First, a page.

GM Tops in Three of Four Award Categories in Annual Productivity Study--Most of any Manufacturer Ever
* Top Assembly, Engine and Transmission Plants in North America
* Since 1998, Closed Productivity Gap with Toyota by Nearly 85 percent
* Improves Overall Manufacturing Productivity by 2.5 Percent
DETROIT – General Motors Corp. took three of the top four plant award categories in “The Harbour Report North America 2007.” The Harbour Report measures North American automotive manufacturers’ assembly, powertrain and stamping plant productivity. This is the first time ever that an automotive manufacturer has placed first in three or more Harbour award categories.
GM’s Oshawa #2 car plant in Ontario, Canada, was the most productive assembly plant in North America at 15.68 hours per vehicle. In the engine category, GM’s Spring Hill, Tenn., engine plant led at 2.27 hours per unit. And GM’s Toledo, Ohio, transmission plant was the most productive transmission plant in North America at 2.54 hours per unit. GM improved its overall manufacturing productivity by 2.5 percent over last year and closed its productivity gap with Toyota by nearly 85 percent since 1998.
GM also led in 12 of the study’s 23 vehicle segments, six of them in cars, one in crossovers, one in vans and four in trucks. Since 1998, GM has closed the vehicle assembly productivity gap with Toyota by approximately 99 percent. Gary Cowger, GM group vice president of Global Manufacturing and Labor Relations, hailed the improvement as an example of the results that can be achieved when unions and management work together.
“GM’s leadership in three of the four manufacturing categories demonstrates we are transforming the company for sustainable, long-term success,” Cowger said. "This success is a result of our people being involved in the business like never before.”
As part of its overall improvement, GM’s vehicle assembly plants improved productivity by 1.2 percent. GM’s engine plants improved productivity by 4.3 percent and its transmission plants improved productivity by 4.9 percent. GM’s metal stamping operations improved labor productivity by 6.6 percent.
“Improving productivity in the face of lower production is a huge accomplishment, but none of the domestic manufacturers can afford to let up,” said Ron Harbour, president of Harbour Consulting. “General Motors essentially caught Toyota in vehicle assembly productivity.”
Some of GM’s productivity highlights in the Harbour study include:
* At 32.36 total labor hours per vehicle (including assembly, stamping, engine and transmission manufacturing), GM improved its overall manufacturing productivity by 2.5 percent.
* GM has four of the top 10 most productive vehicle assembly plants in North America .
o Oshawa #2, Ontario, was ranked #1 at 15.68 hours per vehicle.
o Oshawa #1, Ontario, was ranked #2 at 16.34 hours per vehicle.
o Fairfax, Kan., was ranked #5 at 17.89 hours per vehicle.
o Lordstown, Ohio, was ranked #9 at 19.17 hours per vehicle.
+ GM vehicle assembly plants led in 12 of 23 North American assembly plant segments:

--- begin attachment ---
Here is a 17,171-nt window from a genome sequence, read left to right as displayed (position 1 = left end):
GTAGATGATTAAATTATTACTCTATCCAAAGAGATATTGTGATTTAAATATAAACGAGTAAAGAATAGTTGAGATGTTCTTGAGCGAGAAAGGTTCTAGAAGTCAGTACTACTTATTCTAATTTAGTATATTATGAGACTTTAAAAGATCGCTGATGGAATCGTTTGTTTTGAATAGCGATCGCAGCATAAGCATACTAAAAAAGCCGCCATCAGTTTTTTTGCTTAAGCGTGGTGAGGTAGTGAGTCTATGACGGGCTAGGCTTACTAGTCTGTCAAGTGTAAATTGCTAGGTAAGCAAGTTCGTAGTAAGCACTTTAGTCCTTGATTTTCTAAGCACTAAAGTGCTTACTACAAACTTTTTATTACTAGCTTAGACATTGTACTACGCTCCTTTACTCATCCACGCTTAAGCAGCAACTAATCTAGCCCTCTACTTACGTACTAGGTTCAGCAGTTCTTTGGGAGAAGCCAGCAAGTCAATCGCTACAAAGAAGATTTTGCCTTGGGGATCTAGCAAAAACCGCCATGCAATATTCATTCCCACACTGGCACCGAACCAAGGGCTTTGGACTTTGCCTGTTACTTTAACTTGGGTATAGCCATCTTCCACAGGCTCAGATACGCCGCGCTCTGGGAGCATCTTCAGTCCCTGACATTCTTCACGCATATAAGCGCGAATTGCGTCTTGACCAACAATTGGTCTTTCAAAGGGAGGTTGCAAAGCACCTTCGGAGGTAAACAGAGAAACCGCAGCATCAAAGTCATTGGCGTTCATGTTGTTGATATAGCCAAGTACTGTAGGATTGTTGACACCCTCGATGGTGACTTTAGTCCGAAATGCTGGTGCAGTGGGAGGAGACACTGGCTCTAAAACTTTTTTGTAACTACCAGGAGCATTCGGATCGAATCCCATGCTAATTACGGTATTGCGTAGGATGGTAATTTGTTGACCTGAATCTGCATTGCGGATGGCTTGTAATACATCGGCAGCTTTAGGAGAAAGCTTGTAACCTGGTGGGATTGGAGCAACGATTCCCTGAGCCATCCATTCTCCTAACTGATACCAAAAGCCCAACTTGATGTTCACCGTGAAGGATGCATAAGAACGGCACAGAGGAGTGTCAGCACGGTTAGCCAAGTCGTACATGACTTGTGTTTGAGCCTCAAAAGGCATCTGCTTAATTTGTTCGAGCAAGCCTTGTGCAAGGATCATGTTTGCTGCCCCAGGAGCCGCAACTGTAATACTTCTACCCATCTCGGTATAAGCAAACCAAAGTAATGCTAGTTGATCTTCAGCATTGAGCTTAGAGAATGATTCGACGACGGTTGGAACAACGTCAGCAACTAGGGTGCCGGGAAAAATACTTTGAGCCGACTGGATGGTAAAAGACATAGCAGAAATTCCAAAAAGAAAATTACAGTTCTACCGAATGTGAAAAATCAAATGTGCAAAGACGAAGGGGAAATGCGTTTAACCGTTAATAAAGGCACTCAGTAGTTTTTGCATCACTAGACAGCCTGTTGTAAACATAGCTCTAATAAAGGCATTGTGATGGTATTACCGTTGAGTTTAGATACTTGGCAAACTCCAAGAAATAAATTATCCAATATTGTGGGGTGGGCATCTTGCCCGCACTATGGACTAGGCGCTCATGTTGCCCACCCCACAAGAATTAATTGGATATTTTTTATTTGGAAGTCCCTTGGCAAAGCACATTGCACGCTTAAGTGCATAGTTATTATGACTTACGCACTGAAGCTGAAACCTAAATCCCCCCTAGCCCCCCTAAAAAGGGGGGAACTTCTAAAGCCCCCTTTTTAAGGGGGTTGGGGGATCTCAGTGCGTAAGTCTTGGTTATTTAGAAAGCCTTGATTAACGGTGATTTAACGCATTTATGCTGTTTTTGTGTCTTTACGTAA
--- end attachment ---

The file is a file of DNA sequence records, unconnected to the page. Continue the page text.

* Spring Hill, Tenn. #1 (ION) – most productive compact non-premium conventional car plant
* Lansing Grand River, Mich. (STS)– most productive midsize premium conventional car plant
* Oshawa #1, Ontario ( Monte Carlo ) - most productive midsize non-premium sports car plant
* Bowling Green, Kentucky (Corvette, XLR) – most productive midsize premium sports car plant
o Lansing Grand River, Mich. (SRX) – most productive midsize premium crossover plant
o Moraine, Ohio (Saab 9-7x) – most productive midsize premium utility plant
o Oshawa #1, Ontario (Impala) – most productive large non-premium conventional car plant
o Detroit Hamtramck, Mich. (DTS) – most productive large premium conventional car plant
o Ft. Wayne, Ind. (Sierra, Silverado) – most productive large non-premium pickup plant
o Arlington, Texas (Suburban, Tahoe, Yukon, Yukon XL) – most productive large non-premium utility plant
o Arlington, Texas (Escalade, Escalade ESV) – most productive large premium utility plant
o Wentzville, Mo. (Express, Savana) – most productive large non-premium van plant
* GM has four of the top 10 engine plants in North America .
o Spring Hill, Tenn., was ranked #1 at 2.27 hours per unit.
o Flint South, Mich., was ranked #5 at 3.00 hours per unit.
o Flint North, Mich., was ranked #7 at 3.16 hours per unit.
o Tonawanda, New York, was ranked #8 at 3.17 hours per unit.
* GM has two of the top five transmission plants in North America .
o Toledo, Ohio, was ranked #1 at 2.54 hours per unit.
o Ramos Arizpe, Mexico, was ranked #3 at 3.36 hours per unit.
“We’re pleased that UAW members continue to make such a positive impact on GM’s productivity as seen in the awards in this survey,” said UAW vice president Cal Rapson. “UAW members and UAW leadership are well aware of the importance of focusing on improving GM’s U.S. manufacturing productivity.”
Buzz Hargrove, president, CAW said today, “The results of the Harbour study just released are a reflection of the hard work and dedication of the men and women of the Canadian Auto Workers Union at GM plants. I congratulate these people for their ongoing commitment to making positive improvements in the workplace that benefit GM customers.”
GM also continues to improve productivity in other areas of its business. Carlisle & Company, which benchmarks warehousing facilities on a number of metrics, recently recognized five of GM’s Service and Parts Operations (SPO) facilities as among the 10 most improved in productivity and quality
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